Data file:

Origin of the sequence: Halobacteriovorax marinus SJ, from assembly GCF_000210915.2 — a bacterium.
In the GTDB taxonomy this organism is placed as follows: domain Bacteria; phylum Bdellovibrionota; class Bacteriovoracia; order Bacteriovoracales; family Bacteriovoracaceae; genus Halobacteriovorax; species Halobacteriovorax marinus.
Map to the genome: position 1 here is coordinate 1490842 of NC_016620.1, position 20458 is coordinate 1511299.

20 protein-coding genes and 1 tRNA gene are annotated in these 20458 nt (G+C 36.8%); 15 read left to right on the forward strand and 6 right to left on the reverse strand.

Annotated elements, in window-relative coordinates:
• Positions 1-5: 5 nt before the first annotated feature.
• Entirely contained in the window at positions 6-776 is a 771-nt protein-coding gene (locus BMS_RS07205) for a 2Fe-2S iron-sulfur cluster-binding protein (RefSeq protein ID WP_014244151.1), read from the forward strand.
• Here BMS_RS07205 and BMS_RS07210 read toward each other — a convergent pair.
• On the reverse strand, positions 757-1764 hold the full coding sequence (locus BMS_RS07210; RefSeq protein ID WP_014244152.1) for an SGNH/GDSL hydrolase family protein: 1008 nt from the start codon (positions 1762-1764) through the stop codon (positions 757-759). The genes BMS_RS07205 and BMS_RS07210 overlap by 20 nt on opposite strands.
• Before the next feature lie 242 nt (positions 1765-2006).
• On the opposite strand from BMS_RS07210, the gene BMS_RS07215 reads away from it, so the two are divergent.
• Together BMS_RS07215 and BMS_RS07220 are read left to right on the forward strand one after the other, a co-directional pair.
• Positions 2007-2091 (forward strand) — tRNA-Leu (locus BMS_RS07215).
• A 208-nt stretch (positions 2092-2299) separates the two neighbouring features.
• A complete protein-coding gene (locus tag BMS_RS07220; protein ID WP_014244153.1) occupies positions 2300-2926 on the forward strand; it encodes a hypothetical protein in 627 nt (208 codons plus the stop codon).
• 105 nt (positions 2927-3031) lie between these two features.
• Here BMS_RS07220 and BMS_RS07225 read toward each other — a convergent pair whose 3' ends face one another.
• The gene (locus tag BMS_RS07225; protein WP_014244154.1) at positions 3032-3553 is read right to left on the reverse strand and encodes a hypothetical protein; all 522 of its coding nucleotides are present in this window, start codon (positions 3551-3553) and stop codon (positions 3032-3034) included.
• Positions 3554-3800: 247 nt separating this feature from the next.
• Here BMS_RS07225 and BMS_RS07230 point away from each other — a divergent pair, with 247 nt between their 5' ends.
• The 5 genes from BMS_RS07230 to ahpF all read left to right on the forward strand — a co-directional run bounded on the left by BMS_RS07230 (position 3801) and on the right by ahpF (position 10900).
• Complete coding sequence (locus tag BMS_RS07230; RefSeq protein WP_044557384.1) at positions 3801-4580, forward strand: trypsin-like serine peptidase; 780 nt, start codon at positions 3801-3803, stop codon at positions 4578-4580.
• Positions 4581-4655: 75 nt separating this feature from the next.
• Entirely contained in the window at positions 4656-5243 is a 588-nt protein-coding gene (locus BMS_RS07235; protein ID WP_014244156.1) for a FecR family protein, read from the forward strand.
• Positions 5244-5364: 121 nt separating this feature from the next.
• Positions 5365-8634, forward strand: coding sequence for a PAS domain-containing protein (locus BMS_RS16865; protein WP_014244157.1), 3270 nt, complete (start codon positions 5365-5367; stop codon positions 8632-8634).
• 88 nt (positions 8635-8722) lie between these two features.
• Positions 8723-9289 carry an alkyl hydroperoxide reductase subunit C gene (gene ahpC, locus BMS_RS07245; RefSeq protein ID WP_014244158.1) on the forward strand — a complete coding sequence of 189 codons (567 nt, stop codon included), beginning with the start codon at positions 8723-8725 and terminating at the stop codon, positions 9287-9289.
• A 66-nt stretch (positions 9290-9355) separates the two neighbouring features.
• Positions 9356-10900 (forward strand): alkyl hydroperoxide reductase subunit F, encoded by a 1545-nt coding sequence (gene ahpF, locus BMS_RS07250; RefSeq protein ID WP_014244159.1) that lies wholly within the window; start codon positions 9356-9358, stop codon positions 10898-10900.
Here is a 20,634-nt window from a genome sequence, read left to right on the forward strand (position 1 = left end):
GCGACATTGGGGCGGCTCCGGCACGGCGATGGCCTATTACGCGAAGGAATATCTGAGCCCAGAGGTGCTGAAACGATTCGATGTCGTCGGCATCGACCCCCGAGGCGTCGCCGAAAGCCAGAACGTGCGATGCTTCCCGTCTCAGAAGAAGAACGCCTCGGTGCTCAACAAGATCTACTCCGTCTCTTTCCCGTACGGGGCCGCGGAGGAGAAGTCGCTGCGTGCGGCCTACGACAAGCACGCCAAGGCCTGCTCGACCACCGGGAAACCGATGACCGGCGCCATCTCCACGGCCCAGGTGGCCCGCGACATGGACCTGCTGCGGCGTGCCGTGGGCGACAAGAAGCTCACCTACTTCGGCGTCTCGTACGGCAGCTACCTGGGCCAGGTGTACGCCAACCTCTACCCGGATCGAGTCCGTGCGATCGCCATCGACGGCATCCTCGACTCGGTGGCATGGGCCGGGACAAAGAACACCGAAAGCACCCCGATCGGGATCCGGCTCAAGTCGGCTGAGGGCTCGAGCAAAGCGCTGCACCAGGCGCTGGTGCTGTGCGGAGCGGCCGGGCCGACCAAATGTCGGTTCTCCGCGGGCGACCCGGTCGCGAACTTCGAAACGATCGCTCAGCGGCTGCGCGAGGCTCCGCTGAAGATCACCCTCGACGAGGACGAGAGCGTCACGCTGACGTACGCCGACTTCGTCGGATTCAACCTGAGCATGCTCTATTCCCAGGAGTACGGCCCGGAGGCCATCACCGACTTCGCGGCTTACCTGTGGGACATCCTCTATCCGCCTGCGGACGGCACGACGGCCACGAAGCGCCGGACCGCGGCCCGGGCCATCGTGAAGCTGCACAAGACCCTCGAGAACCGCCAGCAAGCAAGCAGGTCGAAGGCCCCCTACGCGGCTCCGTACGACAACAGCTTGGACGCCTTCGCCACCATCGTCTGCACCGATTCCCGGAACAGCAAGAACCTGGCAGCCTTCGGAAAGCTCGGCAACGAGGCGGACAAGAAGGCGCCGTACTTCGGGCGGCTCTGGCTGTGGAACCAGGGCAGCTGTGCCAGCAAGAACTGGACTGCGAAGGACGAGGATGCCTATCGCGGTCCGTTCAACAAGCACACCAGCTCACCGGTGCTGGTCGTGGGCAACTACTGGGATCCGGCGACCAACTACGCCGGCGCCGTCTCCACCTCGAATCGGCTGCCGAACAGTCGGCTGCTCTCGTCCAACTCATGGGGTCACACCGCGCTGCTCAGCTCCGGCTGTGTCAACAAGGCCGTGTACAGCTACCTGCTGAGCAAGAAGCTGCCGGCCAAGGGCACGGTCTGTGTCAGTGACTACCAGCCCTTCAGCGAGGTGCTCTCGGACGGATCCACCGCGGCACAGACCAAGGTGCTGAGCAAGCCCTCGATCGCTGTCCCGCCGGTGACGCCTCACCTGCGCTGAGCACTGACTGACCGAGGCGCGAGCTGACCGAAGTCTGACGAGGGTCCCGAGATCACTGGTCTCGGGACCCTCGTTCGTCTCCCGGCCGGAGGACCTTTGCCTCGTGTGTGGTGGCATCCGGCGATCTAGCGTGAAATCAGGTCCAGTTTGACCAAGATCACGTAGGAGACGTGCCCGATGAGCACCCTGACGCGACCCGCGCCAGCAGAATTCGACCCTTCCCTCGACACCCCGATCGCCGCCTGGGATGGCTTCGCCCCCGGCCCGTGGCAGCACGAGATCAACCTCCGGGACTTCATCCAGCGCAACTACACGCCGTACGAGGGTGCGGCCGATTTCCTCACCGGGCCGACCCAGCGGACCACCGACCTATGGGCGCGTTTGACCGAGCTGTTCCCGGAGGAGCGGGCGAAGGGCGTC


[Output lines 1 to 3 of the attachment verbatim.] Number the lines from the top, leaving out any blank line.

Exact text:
Origin of the sequence: Halobacteriovorax marinus SJ, from assembly GCF_000210915.2 — a bacterium.
In the GTDB taxonomy this organism is placed as follows: domain Bacteria; phylum Bdellovibrionota; class Bacteriovoracia; order Bacteriovoracales; family Bacteriovoracaceae; genus Halobacteriovorax; species Halobacteriovorax marinus.
Map to the genome: position 1 here is coordinate 1490842 of NC_016620.1, position 20458 is coordinate 1511299.